Paul Butler: Five types of workers

Paul Butler

My wife and I have planned, Lord willing, to run a half-marathon in every state. A couple of days ago, we ran No. 7 on the big island of Hawaii.

I noticed during the race there were essentially five categories of runners, and I could see each of them in the workplace.

The statistician
The first we met was the statistician.

They can recite all the facts and figures of the races they’d run but there seems no genuine passion for what they’re doing or why they’re doing it.

Sadly, there are too many statisticians in the working world — fixated on performance and want to measure everything but seem to have forgotten their first love — why they started or joined the business initially.

Albert Einstein spoke of the statistician during his time at CalTech when he said: “The trouble with the statistician is, they know the cost of everything but the value of very little.”

The inconsistent
The second type we met was the inconsistent.

These are people who start and stop. Then, after a short while, they start up again strong, and then stop again and walk along. This pattern repeated for 13.1 miles.

We see the inconsistent in the working world. One day, they work hard. One day, they don’t. It all depends on how they feel — how they’re treated and their ever-changing views on their colleagues, customers and management.

The externals largely influence the inconsistent worker. What happens to them dictates their spurts or slowdowns.

The selfie
The third type we saw on the hills of Hawaii was the selfie. These were the folks who kept stopping to get a picture. Whereas the inconsistent stopped to huff and puff with their head down in a defeatist position, the selfie held their head proud and strong. If their pictures had words, they’d be screaming: “Look at me!”

The selfie can be very poisonous in today’s working world, as they often don’t play well with others. Why? Well, they’re so used to being up front and center they don’t like having others in the picture: Selfies picture themselves in the corner-office and connive about how management decisions affect the three most important people in their lives — me, myself and I.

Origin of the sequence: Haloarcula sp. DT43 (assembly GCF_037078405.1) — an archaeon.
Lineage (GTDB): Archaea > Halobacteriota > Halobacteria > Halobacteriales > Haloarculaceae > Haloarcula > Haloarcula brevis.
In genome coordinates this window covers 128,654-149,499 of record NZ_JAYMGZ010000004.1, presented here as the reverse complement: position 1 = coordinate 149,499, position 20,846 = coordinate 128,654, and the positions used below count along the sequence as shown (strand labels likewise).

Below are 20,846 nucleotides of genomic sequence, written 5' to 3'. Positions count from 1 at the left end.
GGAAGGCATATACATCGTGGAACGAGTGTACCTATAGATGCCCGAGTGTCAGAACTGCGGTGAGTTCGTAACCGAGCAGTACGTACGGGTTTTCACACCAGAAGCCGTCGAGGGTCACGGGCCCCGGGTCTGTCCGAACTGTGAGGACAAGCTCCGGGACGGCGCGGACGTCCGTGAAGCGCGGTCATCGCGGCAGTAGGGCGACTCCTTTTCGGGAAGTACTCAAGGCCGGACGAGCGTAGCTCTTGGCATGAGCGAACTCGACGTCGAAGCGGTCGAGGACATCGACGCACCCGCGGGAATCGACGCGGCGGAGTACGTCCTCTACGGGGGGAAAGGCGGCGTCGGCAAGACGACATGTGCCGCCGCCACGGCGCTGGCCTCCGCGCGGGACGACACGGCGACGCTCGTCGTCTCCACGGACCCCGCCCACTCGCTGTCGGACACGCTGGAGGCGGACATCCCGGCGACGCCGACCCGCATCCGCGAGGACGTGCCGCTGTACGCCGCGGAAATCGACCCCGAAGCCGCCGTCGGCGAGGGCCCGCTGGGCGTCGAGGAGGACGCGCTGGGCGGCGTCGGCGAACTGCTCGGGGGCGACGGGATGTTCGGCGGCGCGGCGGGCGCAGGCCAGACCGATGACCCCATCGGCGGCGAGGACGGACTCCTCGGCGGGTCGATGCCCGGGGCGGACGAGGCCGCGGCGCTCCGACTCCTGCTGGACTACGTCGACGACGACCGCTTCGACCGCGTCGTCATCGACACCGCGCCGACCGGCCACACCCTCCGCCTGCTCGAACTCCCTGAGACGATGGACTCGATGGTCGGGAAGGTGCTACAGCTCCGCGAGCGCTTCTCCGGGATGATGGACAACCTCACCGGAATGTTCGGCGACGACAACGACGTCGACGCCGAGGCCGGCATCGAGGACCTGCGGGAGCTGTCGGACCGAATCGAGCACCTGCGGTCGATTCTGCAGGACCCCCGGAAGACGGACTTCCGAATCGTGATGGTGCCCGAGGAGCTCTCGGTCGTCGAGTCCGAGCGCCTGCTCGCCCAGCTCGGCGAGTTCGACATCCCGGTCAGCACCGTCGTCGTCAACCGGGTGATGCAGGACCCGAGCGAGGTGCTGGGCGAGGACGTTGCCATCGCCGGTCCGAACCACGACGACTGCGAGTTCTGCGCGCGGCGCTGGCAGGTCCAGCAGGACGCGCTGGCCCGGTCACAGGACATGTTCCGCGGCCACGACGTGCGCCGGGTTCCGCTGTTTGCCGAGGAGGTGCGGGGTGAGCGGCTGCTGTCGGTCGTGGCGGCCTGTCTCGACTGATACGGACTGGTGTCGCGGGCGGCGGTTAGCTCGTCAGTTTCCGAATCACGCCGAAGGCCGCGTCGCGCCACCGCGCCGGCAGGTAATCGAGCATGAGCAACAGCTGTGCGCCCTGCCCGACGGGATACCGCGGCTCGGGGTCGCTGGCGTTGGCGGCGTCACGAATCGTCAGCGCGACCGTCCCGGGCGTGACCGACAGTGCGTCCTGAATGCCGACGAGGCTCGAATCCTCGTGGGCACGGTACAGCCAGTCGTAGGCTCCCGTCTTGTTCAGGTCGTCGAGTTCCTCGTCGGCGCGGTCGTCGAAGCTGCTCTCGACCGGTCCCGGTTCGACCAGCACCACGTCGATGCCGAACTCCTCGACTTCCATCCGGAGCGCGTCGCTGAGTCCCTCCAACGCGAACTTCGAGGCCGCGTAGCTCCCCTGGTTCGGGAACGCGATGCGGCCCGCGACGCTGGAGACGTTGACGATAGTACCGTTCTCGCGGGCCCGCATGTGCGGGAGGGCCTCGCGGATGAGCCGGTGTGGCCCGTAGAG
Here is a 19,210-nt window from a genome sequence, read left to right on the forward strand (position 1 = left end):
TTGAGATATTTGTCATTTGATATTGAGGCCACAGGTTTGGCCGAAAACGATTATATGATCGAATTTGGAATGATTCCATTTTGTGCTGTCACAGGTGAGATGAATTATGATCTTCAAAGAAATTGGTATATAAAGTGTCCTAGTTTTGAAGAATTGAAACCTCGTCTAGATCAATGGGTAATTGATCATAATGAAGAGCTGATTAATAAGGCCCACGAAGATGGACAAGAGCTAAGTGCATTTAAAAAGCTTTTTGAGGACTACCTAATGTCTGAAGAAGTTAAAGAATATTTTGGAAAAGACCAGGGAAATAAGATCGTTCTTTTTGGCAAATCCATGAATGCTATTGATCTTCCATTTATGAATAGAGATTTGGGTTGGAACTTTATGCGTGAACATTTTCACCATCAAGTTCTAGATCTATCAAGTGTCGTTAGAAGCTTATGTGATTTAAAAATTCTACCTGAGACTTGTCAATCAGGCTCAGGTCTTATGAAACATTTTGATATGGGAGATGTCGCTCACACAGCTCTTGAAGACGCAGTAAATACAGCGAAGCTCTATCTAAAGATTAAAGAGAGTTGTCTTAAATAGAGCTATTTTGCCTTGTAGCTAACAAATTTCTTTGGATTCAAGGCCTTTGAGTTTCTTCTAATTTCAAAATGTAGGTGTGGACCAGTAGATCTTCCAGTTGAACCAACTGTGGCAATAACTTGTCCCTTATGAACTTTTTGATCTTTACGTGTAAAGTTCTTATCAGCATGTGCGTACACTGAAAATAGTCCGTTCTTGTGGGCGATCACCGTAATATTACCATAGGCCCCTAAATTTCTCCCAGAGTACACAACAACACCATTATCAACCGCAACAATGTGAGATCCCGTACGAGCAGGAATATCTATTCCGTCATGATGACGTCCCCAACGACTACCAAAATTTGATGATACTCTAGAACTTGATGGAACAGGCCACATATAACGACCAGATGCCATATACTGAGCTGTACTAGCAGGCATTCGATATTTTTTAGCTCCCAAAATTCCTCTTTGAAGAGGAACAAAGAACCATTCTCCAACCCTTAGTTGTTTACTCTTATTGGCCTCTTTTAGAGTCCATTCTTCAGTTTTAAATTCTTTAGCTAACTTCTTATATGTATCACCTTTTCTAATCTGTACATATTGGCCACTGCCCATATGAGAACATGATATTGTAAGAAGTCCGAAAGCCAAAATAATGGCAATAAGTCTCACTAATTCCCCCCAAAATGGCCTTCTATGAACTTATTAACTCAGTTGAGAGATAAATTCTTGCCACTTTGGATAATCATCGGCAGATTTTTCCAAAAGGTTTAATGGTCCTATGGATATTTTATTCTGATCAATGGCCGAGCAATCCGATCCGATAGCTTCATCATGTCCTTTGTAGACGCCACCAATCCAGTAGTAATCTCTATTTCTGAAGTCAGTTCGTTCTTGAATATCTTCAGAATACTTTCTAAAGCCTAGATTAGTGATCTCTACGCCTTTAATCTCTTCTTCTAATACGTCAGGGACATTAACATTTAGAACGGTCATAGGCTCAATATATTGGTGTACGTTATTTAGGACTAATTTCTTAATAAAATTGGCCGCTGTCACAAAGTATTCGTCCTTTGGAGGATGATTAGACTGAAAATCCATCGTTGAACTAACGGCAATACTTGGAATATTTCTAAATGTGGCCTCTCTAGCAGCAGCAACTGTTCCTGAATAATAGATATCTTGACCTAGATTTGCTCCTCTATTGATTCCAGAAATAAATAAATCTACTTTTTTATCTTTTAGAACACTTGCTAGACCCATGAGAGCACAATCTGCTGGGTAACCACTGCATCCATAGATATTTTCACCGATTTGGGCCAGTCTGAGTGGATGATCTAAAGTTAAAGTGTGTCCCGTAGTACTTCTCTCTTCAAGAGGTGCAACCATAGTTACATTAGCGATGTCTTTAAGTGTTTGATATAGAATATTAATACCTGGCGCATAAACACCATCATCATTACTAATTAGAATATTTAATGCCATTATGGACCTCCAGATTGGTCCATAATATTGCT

Three down and two to go.

The hypo
The fourth category I observed was the hypo.

I am hearing our clients talk more and more about the hypo — these are “high potentials” the organization believes are destined for greatness.

I always wonder what happens to the hypo in, say, seven to 10 years’ time. Did they reach their potential? Did they fall into mediocrity or take their talents elsewhere? Sadly, we don’t always get to hear the end of the story.

I saw many a hypo in the half-marathon.

They had all the right clothing. They had all the latest accessories. They looked like they’d do great.

I did see some of them fall by the wayside as they went too fast, too quickly.

I’m sure some of them did finish strong — I’m just not sure how many, as I didn’t see them again.

The Energizer Bunny
Lastly, there’s what I would call the Energizer Bunny.

They just keep going and going. Their energy and purpose comes from within.

Not to be the hero of my own story, but I like to think of myself in this last category. I’m not the fastest, but I’m a finisher.

Someone once said to me: “Keep running in a straight line until someone tells you to stop.”

My wife and I are running these half-marathons, yes, to keep reasonably fit, but, more importantly, we’re doing them because we love America and want to see the country we now call home.

That’s the purpose that drives us. Yes, two days later I’m finding it difficult to walk, but I have a cool medal, which is nice.

The pain will pass, and the medal doesn’t mean much to me, but the memories will remain.

We see the Energizer Bunny in the workplace, too.

These people work hard each day.

They take time to recharge in the evening, but they’re ready to give 100 percent tomorrow, regardless of what’s happening around them. Their energy is within because an external force has charged them all up.

Gosh, that’s deep — must be the Hawaiian air or my lack of sleep.

So, we say mahalo to the big island — thanks for the memories.

Paul Butler is a Santa Clarita resident and a client partner with Newleaf Training and Development of Valencia ( The views and opinions expressed in this article are those of the author and do not necessarily represent those of The Signal newspaper. For questions or comments, email Butler at [email protected].

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